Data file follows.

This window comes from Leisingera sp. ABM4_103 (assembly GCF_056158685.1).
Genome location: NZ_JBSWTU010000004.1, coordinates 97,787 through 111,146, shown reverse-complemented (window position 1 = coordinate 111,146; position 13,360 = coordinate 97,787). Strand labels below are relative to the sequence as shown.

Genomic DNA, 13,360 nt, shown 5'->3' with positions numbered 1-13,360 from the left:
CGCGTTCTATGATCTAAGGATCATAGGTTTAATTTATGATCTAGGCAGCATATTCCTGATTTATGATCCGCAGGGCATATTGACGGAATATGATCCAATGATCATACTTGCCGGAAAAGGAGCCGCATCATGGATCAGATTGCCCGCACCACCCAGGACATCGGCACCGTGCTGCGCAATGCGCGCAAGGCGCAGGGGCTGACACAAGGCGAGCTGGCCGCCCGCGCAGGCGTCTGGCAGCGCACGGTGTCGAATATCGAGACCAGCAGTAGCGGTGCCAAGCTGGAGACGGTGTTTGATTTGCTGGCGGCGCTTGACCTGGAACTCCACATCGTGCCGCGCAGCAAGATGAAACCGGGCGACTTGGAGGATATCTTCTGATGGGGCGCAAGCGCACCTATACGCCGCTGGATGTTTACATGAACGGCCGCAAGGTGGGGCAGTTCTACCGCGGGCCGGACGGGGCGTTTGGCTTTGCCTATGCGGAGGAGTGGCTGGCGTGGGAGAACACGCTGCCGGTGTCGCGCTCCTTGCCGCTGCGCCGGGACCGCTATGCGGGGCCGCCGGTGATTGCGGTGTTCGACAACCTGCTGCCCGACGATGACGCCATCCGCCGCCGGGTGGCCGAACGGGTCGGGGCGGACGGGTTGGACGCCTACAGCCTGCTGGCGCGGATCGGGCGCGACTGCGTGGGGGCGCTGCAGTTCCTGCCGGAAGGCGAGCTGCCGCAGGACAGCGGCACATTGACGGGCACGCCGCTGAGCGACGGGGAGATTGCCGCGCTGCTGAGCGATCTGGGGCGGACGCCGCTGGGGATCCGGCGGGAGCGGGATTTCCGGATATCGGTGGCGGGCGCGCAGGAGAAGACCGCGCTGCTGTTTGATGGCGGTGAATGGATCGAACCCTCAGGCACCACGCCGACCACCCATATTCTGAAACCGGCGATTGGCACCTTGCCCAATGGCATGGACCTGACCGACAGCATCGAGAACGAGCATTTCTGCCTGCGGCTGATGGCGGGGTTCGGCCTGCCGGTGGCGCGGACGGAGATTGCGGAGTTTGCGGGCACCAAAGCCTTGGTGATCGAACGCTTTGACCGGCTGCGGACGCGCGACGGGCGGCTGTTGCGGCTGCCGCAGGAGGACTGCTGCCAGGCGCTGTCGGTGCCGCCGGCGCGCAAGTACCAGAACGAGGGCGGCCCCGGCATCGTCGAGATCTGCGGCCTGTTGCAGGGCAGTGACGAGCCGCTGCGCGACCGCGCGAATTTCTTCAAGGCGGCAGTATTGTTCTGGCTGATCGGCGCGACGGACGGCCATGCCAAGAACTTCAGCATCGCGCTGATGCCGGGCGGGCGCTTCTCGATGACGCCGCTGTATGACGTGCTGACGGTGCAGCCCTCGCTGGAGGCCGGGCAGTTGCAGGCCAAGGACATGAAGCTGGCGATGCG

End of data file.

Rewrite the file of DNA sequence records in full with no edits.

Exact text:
This window comes from Leisingera sp. ABM4_103 (assembly GCF_056158685.1).
Genome location: NZ_JBSWTU010000004.1, coordinates 97,787 through 111,146, shown reverse-complemented (window position 1 = coordinate 111,146; position 13,360 = coordinate 97,787). Strand labels below are relative to the sequence as shown.

Genomic DNA, 13,360 nt, shown 5'->3' with positions numbered 1-13,360 from the left:
CGCGTTCTATGATCTAAGGATCATAGGTTTAATTTATGATCTAGGCAGCATATTCCTGATTTATGATCCGCAGGGCATATTGACGGAATATGATCCAATGATCATACTTGCCGGAAAAGGAGCCGCATCATGGATCAGATTGCCCGCACCACCCAGGACATCGGCACCGTGCTGCGCAATGCGCGCAAGGCGCAGGGGCTGACACAAGGCGAGCTGGCCGCCCGCGCAGGCGTCTGGCAGCGCACGGTGTCGAATATCGAGACCAGCAGTAGCGGTGCCAAGCTGGAGACGGTGTTTGATTTGCTGGCGGCGCTTGACCTGGAACTCCACATCGTGCCGCGCAGCAAGATGAAACCGGGCGACTTGGAGGATATCTTCTGATGGGGCGCAAGCGCACCTATACGCCGCTGGATGTTTACATGAACGGCCGCAAGGTGGGGCAGTTCTACCGCGGGCCGGACGGGGCGTTTGGCTTTGCCTATGCGGAGGAGTGGCTGGCGTGGGAGAACACGCTGCCGGTGTCGCGCTCCTTGCCGCTGCGCCGGGACCGCTATGCGGGGCCGCCGGTGATTGCGGTGTTCGACAACCTGCTGCCCGACGATGACGCCATCCGCCGCCGGGTGGCCGAACGGGTCGGGGCGGACGGGTTGGACGCCTACAGCCTGCTGGCGCGGATCGGGCGCGACTGCGTGGGGGCGCTGCAGTTCCTGCCGGAAGGCGAGCTGCCGCAGGACAGCGGCACATTGACGGGCACGCCGCTGAGCGACGGGGAGATTGCCGCGCTGCTGAGCGATCTGGGGCGGACGCCGCTGGGGATCCGGCGGGAGCGGGATTTCCGGATATCGGTGGCGGGCGCGCAGGAGAAGACCGCGCTGCTGTTTGATGGCGGTGAATGGATCGAACCCTCAGGCACCACGCCGACCACCCATATTCTGAAACCGGCGATTGGCACCTTGCCCAATGGCATGGACCTGACCGACAGCATCGAGAACGAGCATTTCTGCCTGCGGCTGATGGCGGGGTTCGGCCTGCCGGTGGCGCGGACGGAGATTGCGGAGTTTGCGGGCACCAAAGCCTTGGTGATCGAACGCTTTGACCGGCTGCGGACGCGCGACGGGCGGCTGTTGCGGCTGCCGCAGGAGGACTGCTGCCAGGCGCTGTCGGTGCCGCCGGCGCGCAAGTACCAGAACGAGGGCGGCCCCGGCATCGTCGAGATCTGCGGCCTGTTGCAGGGCAGTGACGAGCCGCTGCGCGACCGCGCGAATTTCTTCAAGGCGGCAGTATTGTTCTGGCTGATCGGCGCGACGGACGGCCATGCCAAGAACTTCAGCATCGCGCTGATGCCGGGCGGGCGCTTCTCGATGACGCCGCTGTATGACGTGCTGACGGTGCAGCCCTCGCTGGAGGCCGGGCAGTTGCAGGCCAAGGACATGAAGCTGGCGATGCG